This mini series is brought to you from the Seed Pantry team members Mike and Neil.

Mike says: ‘Good and bad companion planting can really help you make the best of growing your own food, it’s always good to use nature in your favour rather than pesticides’

Neil says: ‘I am sowing seeds right now ready to go in next month, so I will be carefully considering what to plant where, to make the most of my crops, I have beans and peas shooting up and beetroot so I’ll be careful not to plant them next to each other!’

Look out for the next post in the mini series, we’ll put a table of companion plants to attract beneficial insects…

 

Organic food growing – companion planting in 6 steps

Plants that help each other grow!?

In the first of a mini series on organic food growing at home we have a quick master class onCompanion Planting for you. Enjoy picking up a few tips to help you grow gourmet food at home, organically!

Companion planting is the practise of growing 2 or more species of plants close together; either to their mutual benefit or, in our case, to the benefit of the food crops we want to eat.

The principles behind companion planting are not complicated, here’s 6 easy steps:

1. Plants with beneficial nutrients

Plants that can “lock” beneficial nutrients in the soil to the benefit of the food crop are a great idea for any food growing space and will provide you with more healthy nutritious crops to eat.

Example: Peas and beans produce nitrogen fixing nodules on their roots that will benefit any leafy crop, so grow lettuce close to them during growing or a crop like cabbages can be grown on top of the roots after the peas or beans have finished cropping and have been cut down.

2. Plants for attracting predators

Certain plants will attract beneficial predators such as ladybirds, hoverflies, and lacewings into the food garden, the emerging young will then feed on unwanted bugs such as aphids that could be present on the food crop.

Example: The poached egg plant (it does look like a poached egg!), Limnanthes douglasii is very good at attracting hoverflies which will feed on aphids and pollinate your plants too.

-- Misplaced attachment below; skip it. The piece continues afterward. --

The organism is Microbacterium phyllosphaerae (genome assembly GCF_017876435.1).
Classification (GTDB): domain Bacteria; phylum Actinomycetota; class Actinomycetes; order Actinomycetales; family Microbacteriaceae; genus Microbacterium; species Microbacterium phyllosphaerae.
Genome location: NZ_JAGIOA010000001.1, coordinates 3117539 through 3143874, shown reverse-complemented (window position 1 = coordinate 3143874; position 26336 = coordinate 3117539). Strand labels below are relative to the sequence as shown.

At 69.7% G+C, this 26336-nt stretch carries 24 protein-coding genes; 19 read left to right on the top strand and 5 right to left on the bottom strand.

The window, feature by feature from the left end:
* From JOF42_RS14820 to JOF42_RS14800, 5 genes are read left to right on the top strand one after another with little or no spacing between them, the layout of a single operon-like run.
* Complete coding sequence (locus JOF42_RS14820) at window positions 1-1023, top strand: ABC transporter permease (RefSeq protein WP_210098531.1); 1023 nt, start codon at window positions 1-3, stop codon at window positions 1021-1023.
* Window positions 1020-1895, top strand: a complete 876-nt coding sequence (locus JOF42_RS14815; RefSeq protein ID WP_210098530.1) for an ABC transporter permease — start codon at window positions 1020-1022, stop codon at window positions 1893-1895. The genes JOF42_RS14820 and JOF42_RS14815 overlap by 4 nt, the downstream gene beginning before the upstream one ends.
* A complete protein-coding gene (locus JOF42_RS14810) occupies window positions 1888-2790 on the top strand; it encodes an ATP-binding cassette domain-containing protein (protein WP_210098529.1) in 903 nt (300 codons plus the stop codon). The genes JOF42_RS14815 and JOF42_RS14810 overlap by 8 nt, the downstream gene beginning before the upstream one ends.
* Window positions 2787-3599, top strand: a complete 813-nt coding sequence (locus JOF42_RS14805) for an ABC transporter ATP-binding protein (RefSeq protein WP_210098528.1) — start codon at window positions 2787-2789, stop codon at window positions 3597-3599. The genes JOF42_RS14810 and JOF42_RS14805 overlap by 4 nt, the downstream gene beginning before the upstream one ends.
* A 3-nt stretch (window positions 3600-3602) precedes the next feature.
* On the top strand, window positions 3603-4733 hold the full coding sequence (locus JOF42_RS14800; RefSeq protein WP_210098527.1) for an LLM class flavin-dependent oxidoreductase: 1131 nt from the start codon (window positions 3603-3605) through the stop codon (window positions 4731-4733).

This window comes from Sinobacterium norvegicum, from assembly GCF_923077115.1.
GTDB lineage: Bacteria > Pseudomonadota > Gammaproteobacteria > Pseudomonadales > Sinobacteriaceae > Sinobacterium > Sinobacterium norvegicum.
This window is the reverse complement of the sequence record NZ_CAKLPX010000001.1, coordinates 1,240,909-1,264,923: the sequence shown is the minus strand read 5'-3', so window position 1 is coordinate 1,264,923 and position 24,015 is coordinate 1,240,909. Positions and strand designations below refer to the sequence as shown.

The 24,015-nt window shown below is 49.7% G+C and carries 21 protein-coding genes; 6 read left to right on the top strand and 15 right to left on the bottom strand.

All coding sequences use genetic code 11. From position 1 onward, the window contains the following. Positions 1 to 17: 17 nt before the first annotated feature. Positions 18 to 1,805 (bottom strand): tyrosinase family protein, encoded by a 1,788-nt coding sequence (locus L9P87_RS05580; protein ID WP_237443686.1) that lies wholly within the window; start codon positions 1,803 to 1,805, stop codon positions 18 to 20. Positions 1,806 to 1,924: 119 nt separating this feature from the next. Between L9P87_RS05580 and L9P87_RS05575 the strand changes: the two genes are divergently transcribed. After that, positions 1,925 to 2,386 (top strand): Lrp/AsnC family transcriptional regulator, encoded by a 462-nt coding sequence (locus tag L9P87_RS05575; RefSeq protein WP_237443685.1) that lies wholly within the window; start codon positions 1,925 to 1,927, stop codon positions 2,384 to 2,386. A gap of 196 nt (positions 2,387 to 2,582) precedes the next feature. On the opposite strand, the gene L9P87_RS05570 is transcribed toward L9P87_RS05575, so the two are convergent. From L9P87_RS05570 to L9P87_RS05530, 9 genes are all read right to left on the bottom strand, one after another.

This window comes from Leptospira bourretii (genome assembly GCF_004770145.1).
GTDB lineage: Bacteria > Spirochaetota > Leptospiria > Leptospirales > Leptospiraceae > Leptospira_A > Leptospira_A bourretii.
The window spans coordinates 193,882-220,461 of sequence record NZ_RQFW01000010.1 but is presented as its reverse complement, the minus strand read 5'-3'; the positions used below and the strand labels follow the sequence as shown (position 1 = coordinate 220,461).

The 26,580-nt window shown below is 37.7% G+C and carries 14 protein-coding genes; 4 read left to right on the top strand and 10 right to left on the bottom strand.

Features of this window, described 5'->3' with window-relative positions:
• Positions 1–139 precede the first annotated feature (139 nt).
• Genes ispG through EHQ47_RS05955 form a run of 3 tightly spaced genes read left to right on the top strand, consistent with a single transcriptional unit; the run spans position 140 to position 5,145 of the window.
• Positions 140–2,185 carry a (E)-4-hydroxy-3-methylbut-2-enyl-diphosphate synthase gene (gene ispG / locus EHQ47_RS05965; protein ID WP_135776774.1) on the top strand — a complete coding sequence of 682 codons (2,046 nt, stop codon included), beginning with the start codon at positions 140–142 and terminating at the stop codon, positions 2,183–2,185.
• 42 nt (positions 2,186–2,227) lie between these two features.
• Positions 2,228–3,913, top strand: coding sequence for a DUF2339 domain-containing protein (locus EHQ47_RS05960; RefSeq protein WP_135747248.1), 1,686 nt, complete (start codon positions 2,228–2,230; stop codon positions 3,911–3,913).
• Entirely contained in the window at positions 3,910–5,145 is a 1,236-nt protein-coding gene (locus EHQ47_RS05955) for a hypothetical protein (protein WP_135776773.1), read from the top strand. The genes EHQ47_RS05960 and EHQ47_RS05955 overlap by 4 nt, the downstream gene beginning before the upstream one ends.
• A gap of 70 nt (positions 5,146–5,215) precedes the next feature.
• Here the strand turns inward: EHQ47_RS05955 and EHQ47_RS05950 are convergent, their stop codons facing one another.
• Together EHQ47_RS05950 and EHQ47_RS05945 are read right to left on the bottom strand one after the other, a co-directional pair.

3. Plants that confuse unwanted pests

Plants can produce scents that confuse and distract the pest by masking the scent of the main food crop.

Example: A great traditional combination is growing basil or dwarf tagetes amongst tomato plants to confuse whitefly.

4. Sacrificial plants

Plants that are used as sacrificial plants to attract pests that then lay their eggs on them so that we can gather the eggs or caterpillars and destroy them.

Example: Grow nasturtiums between brassicas that attract cabbage white butterflies away from the main brassica crops.

5. Plants that secrete unpleasant (but harmless to people!) toxins through their roots

To control soil borne pest and diseases certain plants have defence mechanisms.

Example: members of the dwarf marigold family can be interplanted amongst the main food crop to control harmful soil nematodes such as wire worms.

6. Plants to control weeds

Plants that can be used to control invasive weeds.

Example: Growing Tagetes minuta which has displayed some control over ground elder and convolvulus (bindweed). Again the roots secrete toxins that are poisonous to the plants that need to be suppressed.

This mini series is brought to you from the Seed Pantry team members Mike and Neil.

Mike says: ‘For me I practice all the methods above, but when starting out I think the top 3 are great ideas for this spring and summer’

Neil says: ‘I love the fact that nature simply has the answers needed to grow healthy crops without using harmful chemicals, for my food growing, which is mainly in pots and containers, I will be planting lettuces around my peas and beans this spring’

Look out for the next post in the mini series, we’ll put a table of companion plants together for you…